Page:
* Finance minister comments reflect fears of loose ECB
* Bundesbank says property in some cities overvalued by 25
* German stability board sees no evidence of asset price
(Adds background throughout)
By Noah Barkin and Gernot Heller
BERLIN, June 19 German Finance Minister Wolfgang
Schaeuble warned on Thursday in the clearest terms yet about the
risks of loose monetary policy for Europe's largest economy,
saying low interest rates were already spawning "dangerous"
rises in domestic property prices.
Schaeuble has long warned about the threat of speculative
bubbles forming as a result of excess liquidity, but his
comments at a news conference with visiting U.S. Treasury
Secretary Jack Lew went beyond his usual line that low rates
must correct higher over time.
They come two weeks after the European Central Bank (ECB)
cut interest rates to record lows to ward off deflation and
kick-start growth in sluggish southern euro states.
The move sparked criticism from conservative German
economists, the media and even some allies of Chancellor Angela
Merkel, who worry that the bank's one-size-fits-all policy
carries risks for the steadily growing German economy, even if
it hasn't sparked inflation here.
"In the long run, the amount of liquidity is too great and
the level of interest rates too low," said Schaeuble.
Asked about warnings from the Bundesbank that the low rate
environment risked creating asset price bubbles, Schaeuble said
there were signs a rise in German property prices was reaching
"dangerous" levels and this needed to be taken "very seriously".
German real estate prices were relatively stable over a
period of many years until 2010, when the outbreak of the euro
zone debt crisis boosted the attractiveness of German property
as a safe haven investment, luring foreign buyers.
Meanwhile, historically low unemployment at home, robust
economic growth and rock-bottom interest rates on mortgages
encouraged more Germans to put their money into property instead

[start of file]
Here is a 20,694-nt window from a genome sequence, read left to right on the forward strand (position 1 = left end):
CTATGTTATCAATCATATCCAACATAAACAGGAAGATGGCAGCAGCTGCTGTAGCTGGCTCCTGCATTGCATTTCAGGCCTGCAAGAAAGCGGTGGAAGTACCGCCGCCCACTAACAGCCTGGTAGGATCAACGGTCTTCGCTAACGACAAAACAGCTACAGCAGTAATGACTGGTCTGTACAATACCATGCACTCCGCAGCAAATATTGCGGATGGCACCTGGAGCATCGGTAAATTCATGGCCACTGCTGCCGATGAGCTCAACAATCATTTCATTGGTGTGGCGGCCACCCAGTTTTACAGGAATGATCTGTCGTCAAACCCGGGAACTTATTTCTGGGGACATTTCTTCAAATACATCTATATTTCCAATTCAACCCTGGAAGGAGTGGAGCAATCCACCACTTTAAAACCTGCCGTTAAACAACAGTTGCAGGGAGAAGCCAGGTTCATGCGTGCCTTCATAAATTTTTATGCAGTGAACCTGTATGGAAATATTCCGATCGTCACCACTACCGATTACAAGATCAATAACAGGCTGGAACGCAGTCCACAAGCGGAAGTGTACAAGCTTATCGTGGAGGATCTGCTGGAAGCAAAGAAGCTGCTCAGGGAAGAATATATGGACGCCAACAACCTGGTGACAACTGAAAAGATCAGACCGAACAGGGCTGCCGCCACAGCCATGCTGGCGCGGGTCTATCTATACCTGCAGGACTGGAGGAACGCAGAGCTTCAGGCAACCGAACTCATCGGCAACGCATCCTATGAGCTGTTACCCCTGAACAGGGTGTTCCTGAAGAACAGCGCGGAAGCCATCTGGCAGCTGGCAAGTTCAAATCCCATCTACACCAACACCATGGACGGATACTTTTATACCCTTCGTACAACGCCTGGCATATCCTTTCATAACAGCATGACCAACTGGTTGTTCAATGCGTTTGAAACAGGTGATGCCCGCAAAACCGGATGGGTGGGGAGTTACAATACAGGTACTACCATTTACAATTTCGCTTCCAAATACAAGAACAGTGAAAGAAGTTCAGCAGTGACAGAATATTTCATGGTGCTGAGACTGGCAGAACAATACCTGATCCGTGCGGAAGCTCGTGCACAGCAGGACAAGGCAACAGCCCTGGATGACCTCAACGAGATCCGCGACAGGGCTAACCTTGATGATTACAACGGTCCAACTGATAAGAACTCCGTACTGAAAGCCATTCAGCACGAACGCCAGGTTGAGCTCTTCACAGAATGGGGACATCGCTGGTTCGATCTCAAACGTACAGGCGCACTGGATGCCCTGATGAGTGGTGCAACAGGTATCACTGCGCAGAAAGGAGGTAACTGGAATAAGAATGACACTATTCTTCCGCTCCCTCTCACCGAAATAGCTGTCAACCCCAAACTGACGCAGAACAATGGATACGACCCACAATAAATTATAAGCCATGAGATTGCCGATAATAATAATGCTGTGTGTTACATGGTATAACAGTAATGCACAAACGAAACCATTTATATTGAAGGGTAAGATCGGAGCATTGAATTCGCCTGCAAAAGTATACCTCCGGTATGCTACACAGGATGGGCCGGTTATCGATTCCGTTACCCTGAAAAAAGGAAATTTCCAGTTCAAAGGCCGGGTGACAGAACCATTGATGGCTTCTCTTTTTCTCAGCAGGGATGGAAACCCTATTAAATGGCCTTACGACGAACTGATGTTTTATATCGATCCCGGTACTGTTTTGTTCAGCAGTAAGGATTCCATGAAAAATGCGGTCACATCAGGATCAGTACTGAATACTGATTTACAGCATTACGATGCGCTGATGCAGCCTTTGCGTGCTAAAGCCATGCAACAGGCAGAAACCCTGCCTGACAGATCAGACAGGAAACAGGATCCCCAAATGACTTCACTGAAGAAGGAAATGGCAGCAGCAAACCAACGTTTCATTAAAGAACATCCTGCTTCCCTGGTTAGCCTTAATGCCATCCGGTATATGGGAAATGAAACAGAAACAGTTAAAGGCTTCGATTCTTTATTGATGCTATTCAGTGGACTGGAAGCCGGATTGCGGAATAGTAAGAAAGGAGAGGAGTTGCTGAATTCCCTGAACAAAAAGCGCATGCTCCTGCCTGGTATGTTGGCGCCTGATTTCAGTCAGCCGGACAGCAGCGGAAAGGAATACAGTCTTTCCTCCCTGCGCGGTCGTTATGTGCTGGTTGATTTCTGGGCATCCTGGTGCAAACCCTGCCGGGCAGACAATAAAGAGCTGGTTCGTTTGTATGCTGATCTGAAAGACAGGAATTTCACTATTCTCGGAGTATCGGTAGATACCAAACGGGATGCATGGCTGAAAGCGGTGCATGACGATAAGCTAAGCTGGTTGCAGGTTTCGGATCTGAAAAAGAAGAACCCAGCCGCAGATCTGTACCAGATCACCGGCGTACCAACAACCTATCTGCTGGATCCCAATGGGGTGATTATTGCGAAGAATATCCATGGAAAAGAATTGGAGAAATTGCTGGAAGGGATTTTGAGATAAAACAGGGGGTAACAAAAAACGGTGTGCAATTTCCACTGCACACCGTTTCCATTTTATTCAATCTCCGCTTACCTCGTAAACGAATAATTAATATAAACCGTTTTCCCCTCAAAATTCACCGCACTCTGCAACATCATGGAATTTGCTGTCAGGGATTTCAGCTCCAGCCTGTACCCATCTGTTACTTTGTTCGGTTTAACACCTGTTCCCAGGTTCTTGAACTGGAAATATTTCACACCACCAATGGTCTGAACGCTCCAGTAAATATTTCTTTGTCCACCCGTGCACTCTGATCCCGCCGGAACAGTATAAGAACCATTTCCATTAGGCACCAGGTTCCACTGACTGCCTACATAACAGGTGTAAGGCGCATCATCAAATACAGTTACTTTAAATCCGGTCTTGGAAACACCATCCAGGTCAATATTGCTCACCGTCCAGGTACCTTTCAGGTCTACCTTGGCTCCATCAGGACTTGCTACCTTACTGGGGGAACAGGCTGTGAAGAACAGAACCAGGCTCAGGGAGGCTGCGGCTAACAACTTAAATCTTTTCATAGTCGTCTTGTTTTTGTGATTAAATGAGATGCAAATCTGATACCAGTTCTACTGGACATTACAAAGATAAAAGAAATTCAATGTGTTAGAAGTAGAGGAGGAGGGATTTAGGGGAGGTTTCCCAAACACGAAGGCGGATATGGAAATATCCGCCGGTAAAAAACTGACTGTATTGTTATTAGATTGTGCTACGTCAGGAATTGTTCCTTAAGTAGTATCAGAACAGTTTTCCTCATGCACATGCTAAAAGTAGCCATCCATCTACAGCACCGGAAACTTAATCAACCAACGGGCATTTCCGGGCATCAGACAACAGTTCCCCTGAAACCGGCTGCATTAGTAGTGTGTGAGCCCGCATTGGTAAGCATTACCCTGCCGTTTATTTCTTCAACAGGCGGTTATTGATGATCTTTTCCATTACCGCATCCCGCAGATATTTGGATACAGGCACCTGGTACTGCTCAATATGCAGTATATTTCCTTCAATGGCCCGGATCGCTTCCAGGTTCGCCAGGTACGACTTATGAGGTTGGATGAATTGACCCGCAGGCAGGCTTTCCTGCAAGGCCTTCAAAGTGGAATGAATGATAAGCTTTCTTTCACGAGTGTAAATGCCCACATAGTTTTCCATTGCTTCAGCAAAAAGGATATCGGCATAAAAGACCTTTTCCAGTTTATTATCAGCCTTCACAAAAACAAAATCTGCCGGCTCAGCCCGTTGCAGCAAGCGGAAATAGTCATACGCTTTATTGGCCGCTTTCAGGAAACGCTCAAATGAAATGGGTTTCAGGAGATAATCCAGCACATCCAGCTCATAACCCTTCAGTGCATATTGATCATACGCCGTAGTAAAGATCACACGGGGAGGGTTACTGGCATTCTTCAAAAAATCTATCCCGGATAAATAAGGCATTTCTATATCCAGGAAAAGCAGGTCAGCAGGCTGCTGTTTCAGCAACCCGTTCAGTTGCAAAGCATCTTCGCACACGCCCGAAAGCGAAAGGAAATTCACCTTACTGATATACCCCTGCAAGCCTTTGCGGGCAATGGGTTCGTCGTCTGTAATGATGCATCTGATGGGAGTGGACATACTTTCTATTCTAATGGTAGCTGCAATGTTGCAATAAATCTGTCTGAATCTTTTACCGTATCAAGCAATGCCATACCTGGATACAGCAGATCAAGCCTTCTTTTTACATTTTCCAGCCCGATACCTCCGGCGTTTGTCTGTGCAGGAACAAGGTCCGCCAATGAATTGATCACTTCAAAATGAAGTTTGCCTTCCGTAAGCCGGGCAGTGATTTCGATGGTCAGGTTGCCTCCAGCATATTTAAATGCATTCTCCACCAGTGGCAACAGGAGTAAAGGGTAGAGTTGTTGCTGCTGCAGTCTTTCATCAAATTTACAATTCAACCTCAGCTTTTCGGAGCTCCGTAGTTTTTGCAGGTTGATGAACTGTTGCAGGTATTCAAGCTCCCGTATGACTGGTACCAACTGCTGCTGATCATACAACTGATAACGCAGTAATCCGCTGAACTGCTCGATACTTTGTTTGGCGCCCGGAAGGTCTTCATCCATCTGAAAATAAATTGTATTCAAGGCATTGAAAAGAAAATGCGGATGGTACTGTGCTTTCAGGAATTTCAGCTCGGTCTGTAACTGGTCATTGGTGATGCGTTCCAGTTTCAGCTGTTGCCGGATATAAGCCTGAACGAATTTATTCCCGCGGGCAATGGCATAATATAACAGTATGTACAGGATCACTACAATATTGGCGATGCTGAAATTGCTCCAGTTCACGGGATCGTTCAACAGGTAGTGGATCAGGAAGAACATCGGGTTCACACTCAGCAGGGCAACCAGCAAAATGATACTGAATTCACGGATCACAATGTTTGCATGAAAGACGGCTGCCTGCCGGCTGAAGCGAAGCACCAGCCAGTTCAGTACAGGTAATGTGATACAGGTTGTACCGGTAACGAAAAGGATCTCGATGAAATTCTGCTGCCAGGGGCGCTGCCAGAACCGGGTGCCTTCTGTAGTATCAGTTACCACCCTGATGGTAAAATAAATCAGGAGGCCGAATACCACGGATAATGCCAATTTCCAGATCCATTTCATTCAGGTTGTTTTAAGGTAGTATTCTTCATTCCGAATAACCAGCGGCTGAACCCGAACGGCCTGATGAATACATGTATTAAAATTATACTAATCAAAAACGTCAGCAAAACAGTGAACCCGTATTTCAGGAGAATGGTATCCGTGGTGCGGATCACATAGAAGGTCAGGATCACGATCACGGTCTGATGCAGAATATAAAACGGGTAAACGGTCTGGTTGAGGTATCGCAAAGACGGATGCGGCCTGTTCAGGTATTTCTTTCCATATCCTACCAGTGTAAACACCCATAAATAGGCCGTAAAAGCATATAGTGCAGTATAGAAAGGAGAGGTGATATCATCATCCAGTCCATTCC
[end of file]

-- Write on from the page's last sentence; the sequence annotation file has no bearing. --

of traditional savings accounts.
The German central bank began cautioning about property
price rises last October, saying then that apartments in some of
the country's largest cities, like Munich, Hamburg and Berlin,
were overvalued by up to 20 percent.
In February, it said overvaluations had risen to 25 percent
in some locations.
However many economists have played down the risks of a
property bubble on a par with those which burst in countries
like the United States, Britain, Ireland and Spain over half a
decade ago, with devastating effects on the financial system.
At 46 percent, Germany still has one of the lowest home
ownership rates in Europe. And at 10 percent, its savings ratio
remains one of the highest.
On Wednesday, Germany's financial stability committee, a
group set up last year to monitor potential problems in the
financial system, said it had looked closely at Germany's
housing market and found no evidence of an asset bubble.
The watchdog, which includes members of the Bundesbank,
finance ministry and financial regulator Bafin, did warn however
that the low interest rate environment was "fertile ground" for
the building of financial risks.
For his part, Treasury Secretary Lew said the United States
had emerged from a period of excessive property prices but noted
that he would like to see more new construction in areas where
prices have attained pre-crisis levels.
(Writing by Noah Barkin, Stephen Brown and Madeline Chambers;
Editing by Alexandra Hudson)